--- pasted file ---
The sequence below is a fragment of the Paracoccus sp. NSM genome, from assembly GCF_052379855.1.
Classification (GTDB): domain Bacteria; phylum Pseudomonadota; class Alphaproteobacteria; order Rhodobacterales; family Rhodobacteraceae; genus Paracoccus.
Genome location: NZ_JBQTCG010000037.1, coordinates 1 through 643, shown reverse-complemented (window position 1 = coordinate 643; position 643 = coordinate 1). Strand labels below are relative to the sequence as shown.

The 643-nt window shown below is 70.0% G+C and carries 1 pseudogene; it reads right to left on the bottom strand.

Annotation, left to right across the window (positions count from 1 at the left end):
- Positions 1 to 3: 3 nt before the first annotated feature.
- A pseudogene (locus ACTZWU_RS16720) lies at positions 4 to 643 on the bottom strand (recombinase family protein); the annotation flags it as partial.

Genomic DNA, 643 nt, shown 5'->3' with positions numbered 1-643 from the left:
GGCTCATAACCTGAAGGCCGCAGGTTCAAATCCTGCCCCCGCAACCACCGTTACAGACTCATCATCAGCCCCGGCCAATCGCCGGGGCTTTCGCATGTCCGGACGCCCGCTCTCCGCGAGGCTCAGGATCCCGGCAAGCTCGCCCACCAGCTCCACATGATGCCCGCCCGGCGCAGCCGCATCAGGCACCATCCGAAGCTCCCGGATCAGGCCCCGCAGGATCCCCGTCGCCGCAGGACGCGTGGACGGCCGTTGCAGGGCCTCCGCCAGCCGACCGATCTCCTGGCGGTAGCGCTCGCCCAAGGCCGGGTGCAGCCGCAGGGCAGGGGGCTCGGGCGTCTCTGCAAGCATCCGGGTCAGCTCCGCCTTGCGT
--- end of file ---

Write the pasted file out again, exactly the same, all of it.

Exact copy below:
The sequence below is a fragment of the Paracoccus sp. NSM genome, from assembly GCF_052379855.1.
Classification (GTDB): domain Bacteria; phylum Pseudomonadota; class Alphaproteobacteria; order Rhodobacterales; family Rhodobacteraceae; genus Paracoccus.
Genome location: NZ_JBQTCG010000037.1, coordinates 1 through 643, shown reverse-complemented (window position 1 = coordinate 643; position 643 = coordinate 1). Strand labels below are relative to the sequence as shown.

The 643-nt window shown below is 70.0% G+C and carries 1 pseudogene; it reads right to left on the bottom strand.

Annotation, left to right across the window (positions count from 1 at the left end):
- Positions 1 to 3: 3 nt before the first annotated feature.
- A pseudogene (locus ACTZWU_RS16720) lies at positions 4 to 643 on the bottom strand (recombinase family protein); the annotation flags it as partial.

Genomic DNA, 643 nt, shown 5'->3' with positions numbered 1-643 from the left:
GGCTCATAACCTGAAGGCCGCAGGTTCAAATCCTGCCCCCGCAACCACCGTTACAGACTCATCATCAGCCCCGGCCAATCGCCGGGGCTTTCGCATGTCCGGACGCCCGCTCTCCGCGAGGCTCAGGATCCCGGCAAGCTCGCCCACCAGCTCCACATGATGCCCGCCCGGCGCAGCCGCATCAGGCACCATCCGAAGCTCCCGGATCAGGCCCCGCAGGATCCCCGTCGCCGCAGGACGCGTGGACGGCCGTTGCAGGGCCTCCGCCAGCCGACCGATCTCCTGGCGGTAGCGCTCGCCCAAGGCCGGGTGCAGCCGCAGGGCAGGGGGCTCGGGCGTCTCTGCAAGCATCCGGGTCAGCTCCGCCTTGCGT